Brian Kidd was born in Collyhurst on May 29, 1949 and won his apprenticeship with Manchester United in 1963. He scored the third goal in the 1968 European Cup final against Benfica at Wembley Stadium on his 19th birthday. Manchester United FC Museum, Old Trafford, Sir Matt Busby Way, Manchester, M16 0RA. Admission charges apply. Go to manutd.com/en/Visit-Old-Trafford for information and opening times.
These diaries document the extraordinary story of Elizabeth Parker in her own hand and give an insight into the expectations and family relationships of a member of the Lancashire gentry. Elizabeth was born at Browsholme Hall in 1726 and, against her familys wishes, married her second cousin Robert Parker of Alkincoats. His premature death in 1758 left her a widow with three small sons under five. After seven years she eloped, sensationally, to Gretna Green with John Shackleton, a wool merchant 17 years her junior who was known for his loutish behaviour. In her diaries, written in 19 pocket books and spanning over 20 years, she details the trials and tribulations of her marriage, her love of Browsholme, of Alkincoats (the Parkers other family home near Colne), and of her children. Her writings form a unique piece of Lancashires social history documenting her daily encounters with friends, neighbours, business associates, relatives and social inferiors. Browsholme Hall, Clitheroe Road, Cow Ark, Clither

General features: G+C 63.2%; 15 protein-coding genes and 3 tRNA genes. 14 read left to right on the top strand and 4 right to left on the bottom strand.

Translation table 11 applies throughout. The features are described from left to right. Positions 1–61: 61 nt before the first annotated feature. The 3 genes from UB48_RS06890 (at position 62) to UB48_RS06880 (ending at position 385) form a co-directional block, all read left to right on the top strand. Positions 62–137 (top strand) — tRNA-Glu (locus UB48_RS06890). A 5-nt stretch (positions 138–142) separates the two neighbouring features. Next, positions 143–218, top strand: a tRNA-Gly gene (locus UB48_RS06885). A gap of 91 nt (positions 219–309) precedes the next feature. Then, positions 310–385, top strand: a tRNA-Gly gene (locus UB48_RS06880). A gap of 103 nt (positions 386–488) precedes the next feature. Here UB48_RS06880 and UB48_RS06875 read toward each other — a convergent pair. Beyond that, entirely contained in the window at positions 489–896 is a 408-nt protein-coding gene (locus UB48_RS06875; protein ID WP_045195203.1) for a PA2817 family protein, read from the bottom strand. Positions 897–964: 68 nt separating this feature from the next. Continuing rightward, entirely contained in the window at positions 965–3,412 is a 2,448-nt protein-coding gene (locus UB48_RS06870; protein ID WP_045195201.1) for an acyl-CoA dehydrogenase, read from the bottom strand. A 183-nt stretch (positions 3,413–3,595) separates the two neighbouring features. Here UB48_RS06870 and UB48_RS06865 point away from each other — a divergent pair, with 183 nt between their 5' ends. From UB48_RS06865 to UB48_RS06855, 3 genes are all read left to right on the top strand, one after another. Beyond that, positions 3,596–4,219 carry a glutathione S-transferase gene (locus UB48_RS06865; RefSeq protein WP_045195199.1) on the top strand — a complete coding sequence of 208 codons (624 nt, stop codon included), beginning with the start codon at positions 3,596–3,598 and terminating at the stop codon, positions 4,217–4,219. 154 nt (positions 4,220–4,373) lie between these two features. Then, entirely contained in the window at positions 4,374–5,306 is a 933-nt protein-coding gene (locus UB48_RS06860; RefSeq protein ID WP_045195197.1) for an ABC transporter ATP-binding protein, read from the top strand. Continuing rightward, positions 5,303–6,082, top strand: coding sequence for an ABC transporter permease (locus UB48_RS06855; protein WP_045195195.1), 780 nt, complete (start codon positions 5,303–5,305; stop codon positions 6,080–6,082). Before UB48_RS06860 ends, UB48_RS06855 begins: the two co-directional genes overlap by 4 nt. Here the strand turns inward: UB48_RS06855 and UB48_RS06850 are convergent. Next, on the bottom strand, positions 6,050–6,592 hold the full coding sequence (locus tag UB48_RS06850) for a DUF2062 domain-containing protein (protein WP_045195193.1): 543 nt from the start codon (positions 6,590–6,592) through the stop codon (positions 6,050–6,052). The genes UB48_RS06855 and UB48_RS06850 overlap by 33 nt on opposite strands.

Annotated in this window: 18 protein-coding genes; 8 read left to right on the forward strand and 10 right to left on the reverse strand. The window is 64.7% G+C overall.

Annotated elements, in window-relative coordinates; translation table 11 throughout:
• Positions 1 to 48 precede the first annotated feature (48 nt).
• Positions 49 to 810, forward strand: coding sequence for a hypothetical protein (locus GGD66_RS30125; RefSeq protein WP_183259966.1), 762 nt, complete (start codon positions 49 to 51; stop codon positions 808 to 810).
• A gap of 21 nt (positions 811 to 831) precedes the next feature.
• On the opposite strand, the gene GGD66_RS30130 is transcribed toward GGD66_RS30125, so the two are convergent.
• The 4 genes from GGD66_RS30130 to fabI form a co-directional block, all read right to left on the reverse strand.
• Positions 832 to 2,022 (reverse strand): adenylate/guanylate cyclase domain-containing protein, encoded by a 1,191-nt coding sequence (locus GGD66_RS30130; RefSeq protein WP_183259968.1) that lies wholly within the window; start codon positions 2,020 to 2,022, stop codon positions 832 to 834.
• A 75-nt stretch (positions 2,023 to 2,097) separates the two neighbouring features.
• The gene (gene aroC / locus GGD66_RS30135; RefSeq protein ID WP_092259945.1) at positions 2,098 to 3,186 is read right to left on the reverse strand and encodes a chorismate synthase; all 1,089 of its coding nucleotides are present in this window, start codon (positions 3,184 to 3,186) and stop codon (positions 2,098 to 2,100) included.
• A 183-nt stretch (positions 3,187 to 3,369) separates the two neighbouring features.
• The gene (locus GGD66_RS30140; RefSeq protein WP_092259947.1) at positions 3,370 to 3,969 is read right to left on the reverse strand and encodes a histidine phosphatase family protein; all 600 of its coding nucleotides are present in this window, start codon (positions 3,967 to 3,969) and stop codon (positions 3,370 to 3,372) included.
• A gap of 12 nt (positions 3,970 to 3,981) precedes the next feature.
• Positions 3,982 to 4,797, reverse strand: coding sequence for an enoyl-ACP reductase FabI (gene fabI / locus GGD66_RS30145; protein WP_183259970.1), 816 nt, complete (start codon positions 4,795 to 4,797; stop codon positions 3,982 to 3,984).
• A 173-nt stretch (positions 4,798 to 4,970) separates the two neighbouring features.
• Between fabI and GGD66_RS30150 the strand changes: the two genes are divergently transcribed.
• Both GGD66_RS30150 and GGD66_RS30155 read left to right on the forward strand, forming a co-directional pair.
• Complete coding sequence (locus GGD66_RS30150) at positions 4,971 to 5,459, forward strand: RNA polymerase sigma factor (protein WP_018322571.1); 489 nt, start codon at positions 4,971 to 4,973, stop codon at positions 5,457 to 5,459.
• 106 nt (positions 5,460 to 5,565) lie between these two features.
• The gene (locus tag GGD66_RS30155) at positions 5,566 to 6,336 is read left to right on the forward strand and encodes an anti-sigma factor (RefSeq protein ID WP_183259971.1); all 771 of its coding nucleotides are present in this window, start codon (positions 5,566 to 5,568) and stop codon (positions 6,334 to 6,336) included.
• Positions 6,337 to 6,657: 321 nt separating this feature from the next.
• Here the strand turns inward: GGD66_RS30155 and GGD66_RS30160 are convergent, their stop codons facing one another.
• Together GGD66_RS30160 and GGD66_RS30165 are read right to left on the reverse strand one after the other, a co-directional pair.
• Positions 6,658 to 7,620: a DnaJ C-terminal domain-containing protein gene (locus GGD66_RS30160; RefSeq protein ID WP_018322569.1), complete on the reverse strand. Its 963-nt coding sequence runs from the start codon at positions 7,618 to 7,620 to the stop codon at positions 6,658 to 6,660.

This is a genuine front end, including the cockpit, of a Douglas C-54 Skymaster, the predominant aircraft involved in the vital airlift to supply Berlin during the Soviet siege. The four-engined transport aircraft required maintenance every 200 flying hours and RAF Burtonwood was used for the maintenance of USAF aircraft taking part in the airlift. Approximately 1,200 overhauls were undertaken here in 1948 and 1949 to keep the airlift going. It involved approximately 5,000 mechanics working 24 hours a day seven days a week. The base continued as the major supply, support and maintenance centre for the USAF in Europe until 1959. RAF Burtonwood Heritage Centre, Gullivers World Theme Park, Off Shackleton Close, Old Hall, Warrington, WA5 9YZ. Go to rafburtonwoodbase.org/heritagecentre.html for opening times and more information.